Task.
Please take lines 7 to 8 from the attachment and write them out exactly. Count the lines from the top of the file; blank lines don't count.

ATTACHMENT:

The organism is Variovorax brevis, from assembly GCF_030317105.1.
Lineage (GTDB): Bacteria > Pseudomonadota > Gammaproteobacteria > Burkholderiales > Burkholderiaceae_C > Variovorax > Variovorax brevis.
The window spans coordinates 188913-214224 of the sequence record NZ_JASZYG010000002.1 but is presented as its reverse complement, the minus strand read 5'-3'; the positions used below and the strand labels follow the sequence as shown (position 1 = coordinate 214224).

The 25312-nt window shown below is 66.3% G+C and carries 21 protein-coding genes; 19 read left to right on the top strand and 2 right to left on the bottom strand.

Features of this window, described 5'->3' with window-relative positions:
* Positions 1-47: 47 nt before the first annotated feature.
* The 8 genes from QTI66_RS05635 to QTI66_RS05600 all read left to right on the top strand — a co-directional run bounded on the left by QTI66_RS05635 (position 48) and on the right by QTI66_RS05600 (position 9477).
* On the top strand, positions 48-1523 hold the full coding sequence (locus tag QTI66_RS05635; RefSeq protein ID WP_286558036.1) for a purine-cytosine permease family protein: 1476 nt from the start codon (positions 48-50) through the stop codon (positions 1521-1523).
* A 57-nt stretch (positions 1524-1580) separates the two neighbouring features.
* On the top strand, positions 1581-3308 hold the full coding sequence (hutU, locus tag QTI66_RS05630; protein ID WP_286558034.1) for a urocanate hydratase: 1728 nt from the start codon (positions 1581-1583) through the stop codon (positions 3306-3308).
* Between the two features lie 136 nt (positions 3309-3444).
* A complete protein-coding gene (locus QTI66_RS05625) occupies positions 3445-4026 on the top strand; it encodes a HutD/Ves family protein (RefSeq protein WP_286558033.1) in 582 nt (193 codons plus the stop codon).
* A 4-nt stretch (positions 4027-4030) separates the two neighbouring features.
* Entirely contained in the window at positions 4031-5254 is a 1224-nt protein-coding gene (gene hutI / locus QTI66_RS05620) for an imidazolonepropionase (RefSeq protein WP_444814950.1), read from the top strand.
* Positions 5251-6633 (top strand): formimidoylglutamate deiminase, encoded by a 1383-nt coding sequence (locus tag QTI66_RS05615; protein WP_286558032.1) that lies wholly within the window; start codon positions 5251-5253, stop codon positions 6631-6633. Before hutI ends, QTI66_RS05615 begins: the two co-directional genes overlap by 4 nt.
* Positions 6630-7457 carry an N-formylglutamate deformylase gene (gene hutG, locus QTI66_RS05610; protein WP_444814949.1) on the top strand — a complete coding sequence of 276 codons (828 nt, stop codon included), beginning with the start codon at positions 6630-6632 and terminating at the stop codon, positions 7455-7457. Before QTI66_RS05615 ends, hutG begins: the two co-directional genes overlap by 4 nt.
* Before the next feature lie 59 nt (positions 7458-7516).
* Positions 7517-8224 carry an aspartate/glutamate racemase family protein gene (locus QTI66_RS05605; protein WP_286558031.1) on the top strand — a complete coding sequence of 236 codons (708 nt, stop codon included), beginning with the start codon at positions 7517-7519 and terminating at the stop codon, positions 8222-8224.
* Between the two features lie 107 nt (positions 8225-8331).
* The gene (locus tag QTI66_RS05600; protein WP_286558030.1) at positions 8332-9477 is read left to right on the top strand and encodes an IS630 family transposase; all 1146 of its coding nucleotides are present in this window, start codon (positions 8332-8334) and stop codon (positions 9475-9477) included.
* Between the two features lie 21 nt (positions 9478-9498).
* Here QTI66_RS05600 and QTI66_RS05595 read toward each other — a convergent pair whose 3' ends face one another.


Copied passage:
* The 8 genes from QTI66_RS05635 to QTI66_RS05600 all read left to right on the top strand — a co-directional run bounded on the left by QTI66_RS05635 (position 48) and on the right by QTI66_RS05600 (position 9477).
* On the top strand, positions 48-1523 hold the full coding sequence (locus tag QTI66_RS05635; RefSeq protein ID WP_286558036.1) for a purine-cytosine permease family protein: 1476 nt from the start codon (positions 48-50) through the stop codon (positions 1521-1523).